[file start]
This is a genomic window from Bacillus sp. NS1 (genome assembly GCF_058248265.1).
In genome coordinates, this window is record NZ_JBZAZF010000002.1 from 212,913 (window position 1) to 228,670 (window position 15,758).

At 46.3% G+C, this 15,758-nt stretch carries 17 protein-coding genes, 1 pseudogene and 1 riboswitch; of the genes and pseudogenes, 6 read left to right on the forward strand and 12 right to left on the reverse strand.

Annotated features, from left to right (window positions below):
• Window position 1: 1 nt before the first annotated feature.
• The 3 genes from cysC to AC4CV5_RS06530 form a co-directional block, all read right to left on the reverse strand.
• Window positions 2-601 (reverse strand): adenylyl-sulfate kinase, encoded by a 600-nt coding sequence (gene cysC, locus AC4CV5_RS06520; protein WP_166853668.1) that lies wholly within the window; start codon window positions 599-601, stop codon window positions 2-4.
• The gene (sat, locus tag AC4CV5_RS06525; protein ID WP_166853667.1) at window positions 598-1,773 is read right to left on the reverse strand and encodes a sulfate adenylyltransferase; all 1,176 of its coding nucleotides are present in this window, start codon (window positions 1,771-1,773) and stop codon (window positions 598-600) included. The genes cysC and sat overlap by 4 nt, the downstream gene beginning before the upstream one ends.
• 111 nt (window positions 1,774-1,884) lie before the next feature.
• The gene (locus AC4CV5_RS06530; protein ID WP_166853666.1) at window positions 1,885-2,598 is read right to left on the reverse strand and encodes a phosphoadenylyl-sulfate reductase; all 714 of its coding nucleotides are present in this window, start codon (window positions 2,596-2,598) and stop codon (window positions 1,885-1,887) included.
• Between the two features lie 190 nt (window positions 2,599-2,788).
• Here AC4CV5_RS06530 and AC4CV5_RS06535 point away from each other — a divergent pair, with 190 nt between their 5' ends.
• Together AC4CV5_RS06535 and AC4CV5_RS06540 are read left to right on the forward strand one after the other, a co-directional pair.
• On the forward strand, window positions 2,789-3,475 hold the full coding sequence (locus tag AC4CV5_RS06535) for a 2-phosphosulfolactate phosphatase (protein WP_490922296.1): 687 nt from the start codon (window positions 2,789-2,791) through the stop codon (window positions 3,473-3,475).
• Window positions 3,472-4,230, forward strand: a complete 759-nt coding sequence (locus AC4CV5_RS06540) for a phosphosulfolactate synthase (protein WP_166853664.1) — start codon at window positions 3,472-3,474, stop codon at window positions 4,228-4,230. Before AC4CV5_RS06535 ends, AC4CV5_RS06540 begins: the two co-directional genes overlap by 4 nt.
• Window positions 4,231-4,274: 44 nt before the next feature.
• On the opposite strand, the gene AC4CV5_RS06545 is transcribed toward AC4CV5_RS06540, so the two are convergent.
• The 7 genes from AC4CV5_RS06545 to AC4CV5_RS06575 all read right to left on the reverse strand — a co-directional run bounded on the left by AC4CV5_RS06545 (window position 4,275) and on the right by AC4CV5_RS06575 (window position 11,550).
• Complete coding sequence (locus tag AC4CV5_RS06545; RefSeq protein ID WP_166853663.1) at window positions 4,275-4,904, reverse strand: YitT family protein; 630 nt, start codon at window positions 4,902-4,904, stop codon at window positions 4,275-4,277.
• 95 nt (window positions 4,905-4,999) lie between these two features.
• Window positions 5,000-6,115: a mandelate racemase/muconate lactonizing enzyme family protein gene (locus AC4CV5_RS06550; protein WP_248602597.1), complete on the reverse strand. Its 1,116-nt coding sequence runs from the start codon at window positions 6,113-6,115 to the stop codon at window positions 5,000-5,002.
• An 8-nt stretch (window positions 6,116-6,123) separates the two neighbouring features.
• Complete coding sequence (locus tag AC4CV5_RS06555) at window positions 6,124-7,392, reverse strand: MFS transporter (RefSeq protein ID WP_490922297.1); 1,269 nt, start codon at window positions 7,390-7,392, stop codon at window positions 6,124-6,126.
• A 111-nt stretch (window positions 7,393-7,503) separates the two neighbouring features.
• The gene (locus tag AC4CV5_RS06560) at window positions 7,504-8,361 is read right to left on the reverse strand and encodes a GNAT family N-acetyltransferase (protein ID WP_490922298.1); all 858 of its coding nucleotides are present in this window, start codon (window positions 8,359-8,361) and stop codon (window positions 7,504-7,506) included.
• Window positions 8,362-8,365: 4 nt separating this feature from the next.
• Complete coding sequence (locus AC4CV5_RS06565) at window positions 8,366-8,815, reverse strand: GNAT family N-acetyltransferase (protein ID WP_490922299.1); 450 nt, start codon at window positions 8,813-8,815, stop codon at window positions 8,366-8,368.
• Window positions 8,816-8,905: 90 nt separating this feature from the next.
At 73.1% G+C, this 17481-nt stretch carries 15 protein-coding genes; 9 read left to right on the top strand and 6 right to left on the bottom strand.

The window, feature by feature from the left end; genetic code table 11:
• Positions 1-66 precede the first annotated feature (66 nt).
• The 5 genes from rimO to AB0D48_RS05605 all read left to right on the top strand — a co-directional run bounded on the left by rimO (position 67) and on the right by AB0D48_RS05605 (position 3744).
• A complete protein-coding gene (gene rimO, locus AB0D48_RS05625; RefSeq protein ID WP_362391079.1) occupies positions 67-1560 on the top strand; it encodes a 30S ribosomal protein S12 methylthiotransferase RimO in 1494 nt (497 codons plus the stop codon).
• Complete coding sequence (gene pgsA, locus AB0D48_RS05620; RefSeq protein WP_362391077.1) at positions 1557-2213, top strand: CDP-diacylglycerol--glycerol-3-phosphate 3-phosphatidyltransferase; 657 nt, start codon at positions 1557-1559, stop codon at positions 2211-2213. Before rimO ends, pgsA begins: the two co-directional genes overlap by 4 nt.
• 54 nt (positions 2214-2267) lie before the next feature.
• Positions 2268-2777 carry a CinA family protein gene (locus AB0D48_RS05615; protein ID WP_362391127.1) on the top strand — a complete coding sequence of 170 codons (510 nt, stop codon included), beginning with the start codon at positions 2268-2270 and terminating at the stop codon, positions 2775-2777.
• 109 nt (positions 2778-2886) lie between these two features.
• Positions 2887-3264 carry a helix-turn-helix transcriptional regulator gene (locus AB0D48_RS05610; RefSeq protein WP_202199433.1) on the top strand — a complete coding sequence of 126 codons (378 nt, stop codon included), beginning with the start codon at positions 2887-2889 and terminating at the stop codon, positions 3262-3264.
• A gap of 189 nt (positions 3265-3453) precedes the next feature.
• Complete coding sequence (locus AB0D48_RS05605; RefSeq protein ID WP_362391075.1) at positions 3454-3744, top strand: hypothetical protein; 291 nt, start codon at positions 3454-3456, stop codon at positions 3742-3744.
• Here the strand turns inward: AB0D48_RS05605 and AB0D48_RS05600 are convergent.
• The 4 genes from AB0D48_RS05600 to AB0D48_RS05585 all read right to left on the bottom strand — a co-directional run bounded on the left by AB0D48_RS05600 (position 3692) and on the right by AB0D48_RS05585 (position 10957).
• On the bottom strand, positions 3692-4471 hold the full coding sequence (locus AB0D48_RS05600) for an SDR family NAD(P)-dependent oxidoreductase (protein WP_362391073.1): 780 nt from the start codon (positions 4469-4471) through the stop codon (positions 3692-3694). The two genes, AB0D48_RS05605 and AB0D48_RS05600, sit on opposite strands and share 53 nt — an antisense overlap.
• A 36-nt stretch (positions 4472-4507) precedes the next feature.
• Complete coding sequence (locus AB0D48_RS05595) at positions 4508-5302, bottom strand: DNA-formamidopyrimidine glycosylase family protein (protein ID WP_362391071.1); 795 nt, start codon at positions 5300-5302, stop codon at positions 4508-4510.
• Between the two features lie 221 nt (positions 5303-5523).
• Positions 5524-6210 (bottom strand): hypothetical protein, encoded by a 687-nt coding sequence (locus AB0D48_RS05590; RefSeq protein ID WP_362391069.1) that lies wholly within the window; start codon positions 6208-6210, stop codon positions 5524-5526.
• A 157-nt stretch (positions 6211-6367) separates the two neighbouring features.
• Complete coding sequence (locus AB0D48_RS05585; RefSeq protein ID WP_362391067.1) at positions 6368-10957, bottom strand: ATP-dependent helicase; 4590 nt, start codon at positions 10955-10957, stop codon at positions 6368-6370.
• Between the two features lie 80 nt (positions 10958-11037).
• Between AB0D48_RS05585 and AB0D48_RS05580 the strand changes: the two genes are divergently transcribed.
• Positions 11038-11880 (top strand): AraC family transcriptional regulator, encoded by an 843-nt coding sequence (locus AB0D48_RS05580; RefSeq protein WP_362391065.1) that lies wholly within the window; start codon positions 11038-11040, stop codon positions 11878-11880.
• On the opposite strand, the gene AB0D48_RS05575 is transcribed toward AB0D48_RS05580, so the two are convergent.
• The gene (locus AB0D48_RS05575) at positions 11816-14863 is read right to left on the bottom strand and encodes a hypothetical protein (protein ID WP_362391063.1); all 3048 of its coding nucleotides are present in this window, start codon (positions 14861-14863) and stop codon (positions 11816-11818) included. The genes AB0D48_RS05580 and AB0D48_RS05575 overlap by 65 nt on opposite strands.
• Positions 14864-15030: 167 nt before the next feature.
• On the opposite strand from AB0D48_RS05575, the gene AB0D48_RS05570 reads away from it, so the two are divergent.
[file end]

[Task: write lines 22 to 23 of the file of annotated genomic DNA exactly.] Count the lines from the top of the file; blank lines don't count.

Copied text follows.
• An 8-nt stretch (window positions 6,116-6,123) separates the two neighbouring features.
• Complete coding sequence (locus tag AC4CV5_RS06555) at window positions 6,124-7,392, reverse strand: MFS transporter (RefSeq protein ID WP_490922297.1); 1,269 nt, start codon at window positions 7,390-7,392, stop codon at window positions 6,124-6,126.